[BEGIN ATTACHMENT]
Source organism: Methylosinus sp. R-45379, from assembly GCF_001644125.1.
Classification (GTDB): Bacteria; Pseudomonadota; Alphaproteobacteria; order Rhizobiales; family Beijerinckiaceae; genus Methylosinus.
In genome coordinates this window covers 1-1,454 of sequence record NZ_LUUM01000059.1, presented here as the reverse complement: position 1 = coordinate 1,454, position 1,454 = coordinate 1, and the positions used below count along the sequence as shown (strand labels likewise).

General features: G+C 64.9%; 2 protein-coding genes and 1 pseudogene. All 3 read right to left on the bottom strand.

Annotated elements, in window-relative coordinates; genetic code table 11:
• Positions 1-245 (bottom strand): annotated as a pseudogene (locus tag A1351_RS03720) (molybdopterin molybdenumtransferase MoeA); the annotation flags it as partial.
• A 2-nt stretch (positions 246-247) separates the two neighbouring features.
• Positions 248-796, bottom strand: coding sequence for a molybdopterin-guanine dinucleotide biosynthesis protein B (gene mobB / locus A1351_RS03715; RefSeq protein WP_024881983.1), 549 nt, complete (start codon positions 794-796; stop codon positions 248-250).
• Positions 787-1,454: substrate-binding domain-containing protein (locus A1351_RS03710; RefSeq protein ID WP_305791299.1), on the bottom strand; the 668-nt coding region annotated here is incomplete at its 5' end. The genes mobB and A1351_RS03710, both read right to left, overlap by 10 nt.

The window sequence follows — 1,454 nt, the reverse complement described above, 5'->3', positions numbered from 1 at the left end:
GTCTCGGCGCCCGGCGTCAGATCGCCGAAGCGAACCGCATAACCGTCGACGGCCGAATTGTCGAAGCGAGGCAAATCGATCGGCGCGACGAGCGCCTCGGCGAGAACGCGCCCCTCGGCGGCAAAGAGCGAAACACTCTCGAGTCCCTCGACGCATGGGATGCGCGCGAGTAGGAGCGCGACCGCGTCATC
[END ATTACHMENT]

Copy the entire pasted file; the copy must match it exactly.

Source organism: Methylosinus sp. R-45379, from assembly GCF_001644125.1.
Classification (GTDB): Bacteria; Pseudomonadota; Alphaproteobacteria; order Rhizobiales; family Beijerinckiaceae; genus Methylosinus.
In genome coordinates this window covers 1-1,454 of sequence record NZ_LUUM01000059.1, presented here as the reverse complement: position 1 = coordinate 1,454, position 1,454 = coordinate 1, and the positions used below count along the sequence as shown (strand labels likewise).

General features: G+C 64.9%; 2 protein-coding genes and 1 pseudogene. All 3 read right to left on the bottom strand.

Annotated elements, in window-relative coordinates; genetic code table 11:
• Positions 1-245 (bottom strand): annotated as a pseudogene (locus tag A1351_RS03720) (molybdopterin molybdenumtransferase MoeA); the annotation flags it as partial.
• A 2-nt stretch (positions 246-247) separates the two neighbouring features.
• Positions 248-796, bottom strand: coding sequence for a molybdopterin-guanine dinucleotide biosynthesis protein B (gene mobB / locus A1351_RS03715; RefSeq protein WP_024881983.1), 549 nt, complete (start codon positions 794-796; stop codon positions 248-250).
• Positions 787-1,454: substrate-binding domain-containing protein (locus A1351_RS03710; RefSeq protein ID WP_305791299.1), on the bottom strand; the 668-nt coding region annotated here is incomplete at its 5' end. The genes mobB and A1351_RS03710, both read right to left, overlap by 10 nt.

The window sequence follows — 1,454 nt, the reverse complement described above, 5'->3', positions numbered from 1 at the left end:
GTCTCGGCGCCCGGCGTCAGATCGCCGAAGCGAACCGCATAACCGTCGACGGCCGAATTGTCGAAGCGAGGCAAATCGATCGGCGCGACGAGCGCCTCGGCGAGAACGCGCCCCTCGGCGGCAAAGAGCGAAACACTCTCGAGTCCCTCGACGCATGGGATGCGCGCGAGTAGGAGCGCGACCGCGTCATC